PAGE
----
The Positive Utility of the Commute: Modeling Ideal Commute Time and Relative Desired Commute Amount
AbstractTwo measures of commute time preferences â€“ Ideal Commute Time and Relative Desired Commute amount (a variable indicating the desire to commute â€œmuch lessâ€ to â€œmuch moreâ€ than currently) â€“ are modeled, using tobit and ordered probit, respectively. Ideal Commute Time was found to be positively related to Actual Commute Time and to a liking and utility for commuting, and negatively related to commute frequency and to a family/community-oriented lifestyle. Relative Desired Commute, on the other hand, was negatively related to amounts of actual commute and work-related travel, but positively related to travel liking and a measure of commute benefit. Overall, commute time is not unequivocally a source of disutility to be minimized but rather offers some benefits (such as a transition between home and work). Most people have a non-zero optimum commute time, which can be violated in either direction â€“ i.e. it is possible (although comparatively rare, occurring for only 7% of the sample) to commute too little. On the other hand, a large proportion of people (52% of the sample) are commuting longer than they would like, and hence would presumably be receptive to reducing (although usually not eliminating) that commute.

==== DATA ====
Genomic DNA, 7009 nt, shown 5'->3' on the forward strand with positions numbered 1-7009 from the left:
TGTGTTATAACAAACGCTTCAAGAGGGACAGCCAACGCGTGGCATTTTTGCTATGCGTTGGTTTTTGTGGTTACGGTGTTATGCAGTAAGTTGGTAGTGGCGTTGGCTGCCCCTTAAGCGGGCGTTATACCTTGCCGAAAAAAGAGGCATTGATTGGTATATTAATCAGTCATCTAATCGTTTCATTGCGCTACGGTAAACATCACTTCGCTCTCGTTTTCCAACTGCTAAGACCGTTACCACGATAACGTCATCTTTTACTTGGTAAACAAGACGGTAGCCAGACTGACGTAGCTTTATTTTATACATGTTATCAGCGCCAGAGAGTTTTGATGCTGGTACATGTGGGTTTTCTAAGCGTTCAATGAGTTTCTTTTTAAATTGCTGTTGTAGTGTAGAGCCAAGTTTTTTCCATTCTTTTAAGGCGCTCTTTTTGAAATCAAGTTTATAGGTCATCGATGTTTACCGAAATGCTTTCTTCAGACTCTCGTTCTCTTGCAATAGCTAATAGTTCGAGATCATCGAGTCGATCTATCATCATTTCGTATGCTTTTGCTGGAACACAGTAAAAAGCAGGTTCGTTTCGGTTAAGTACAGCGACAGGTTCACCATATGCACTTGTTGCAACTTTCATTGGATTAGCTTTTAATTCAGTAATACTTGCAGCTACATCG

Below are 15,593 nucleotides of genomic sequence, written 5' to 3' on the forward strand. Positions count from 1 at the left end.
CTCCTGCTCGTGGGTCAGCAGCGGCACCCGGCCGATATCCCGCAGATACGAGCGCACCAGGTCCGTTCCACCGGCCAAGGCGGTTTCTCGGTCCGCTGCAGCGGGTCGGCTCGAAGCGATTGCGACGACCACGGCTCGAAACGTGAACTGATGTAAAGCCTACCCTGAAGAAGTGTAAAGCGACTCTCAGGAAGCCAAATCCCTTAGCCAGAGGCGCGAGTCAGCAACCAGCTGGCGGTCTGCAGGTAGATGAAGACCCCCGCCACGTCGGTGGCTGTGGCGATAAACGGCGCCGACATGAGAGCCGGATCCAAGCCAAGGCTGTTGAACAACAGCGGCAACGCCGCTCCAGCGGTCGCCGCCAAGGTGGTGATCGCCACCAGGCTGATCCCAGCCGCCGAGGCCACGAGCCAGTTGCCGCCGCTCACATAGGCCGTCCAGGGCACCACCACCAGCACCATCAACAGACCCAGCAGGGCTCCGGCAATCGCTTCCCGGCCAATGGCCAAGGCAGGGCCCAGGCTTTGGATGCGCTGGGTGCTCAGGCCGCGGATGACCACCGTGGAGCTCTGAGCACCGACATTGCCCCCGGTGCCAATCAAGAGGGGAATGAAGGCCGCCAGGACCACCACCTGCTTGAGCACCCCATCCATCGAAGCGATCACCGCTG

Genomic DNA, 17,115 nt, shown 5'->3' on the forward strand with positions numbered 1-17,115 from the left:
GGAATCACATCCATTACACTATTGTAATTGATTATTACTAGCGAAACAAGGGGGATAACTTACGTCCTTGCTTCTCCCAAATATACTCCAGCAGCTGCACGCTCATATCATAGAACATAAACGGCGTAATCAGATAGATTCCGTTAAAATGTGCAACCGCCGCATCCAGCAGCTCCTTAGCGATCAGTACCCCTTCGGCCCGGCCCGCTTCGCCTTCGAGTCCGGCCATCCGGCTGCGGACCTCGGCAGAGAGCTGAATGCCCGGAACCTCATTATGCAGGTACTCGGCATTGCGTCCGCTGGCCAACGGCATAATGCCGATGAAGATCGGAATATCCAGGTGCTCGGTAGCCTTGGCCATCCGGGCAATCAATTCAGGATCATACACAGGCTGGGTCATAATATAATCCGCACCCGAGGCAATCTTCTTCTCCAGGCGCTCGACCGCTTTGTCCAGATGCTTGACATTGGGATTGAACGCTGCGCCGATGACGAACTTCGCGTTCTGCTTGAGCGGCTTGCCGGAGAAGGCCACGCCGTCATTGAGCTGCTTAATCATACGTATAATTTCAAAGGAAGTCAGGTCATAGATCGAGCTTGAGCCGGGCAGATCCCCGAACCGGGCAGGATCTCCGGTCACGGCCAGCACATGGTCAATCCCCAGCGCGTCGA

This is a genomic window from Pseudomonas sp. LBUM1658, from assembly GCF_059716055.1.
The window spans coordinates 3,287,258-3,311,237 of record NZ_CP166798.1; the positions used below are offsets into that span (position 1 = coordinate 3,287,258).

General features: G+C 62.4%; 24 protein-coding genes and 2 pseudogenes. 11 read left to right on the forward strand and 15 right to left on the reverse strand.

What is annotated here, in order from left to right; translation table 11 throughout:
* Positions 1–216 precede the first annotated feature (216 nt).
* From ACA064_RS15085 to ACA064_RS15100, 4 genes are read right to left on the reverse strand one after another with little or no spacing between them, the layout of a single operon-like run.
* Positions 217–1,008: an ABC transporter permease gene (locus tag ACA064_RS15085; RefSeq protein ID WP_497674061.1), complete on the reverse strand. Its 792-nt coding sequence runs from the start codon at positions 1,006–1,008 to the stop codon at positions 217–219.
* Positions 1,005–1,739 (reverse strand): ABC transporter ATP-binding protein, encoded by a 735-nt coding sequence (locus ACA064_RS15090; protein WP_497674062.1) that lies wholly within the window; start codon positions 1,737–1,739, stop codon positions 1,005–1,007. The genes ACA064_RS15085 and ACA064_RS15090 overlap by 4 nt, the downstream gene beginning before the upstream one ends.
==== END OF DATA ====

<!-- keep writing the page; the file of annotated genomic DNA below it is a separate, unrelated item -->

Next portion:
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Bibliographic InfoPaper provided by University of California Transportation Center in its series University of California Transportation Center, Working Papers with number qt4mc291p2.
Date of creation: 01 Jan 2001
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commuting; ordered probit; tobit; travel behavior; Social and Behavioral Sciences;
Other versions of this item:
- Lothlorien Redmond & Patricia Mokhtarian, 2001. "The positive utility of the commute: modeling ideal commute time and relative desired commute amount," Transportation, Springer, vol. 28(2), pages 179-205, May.
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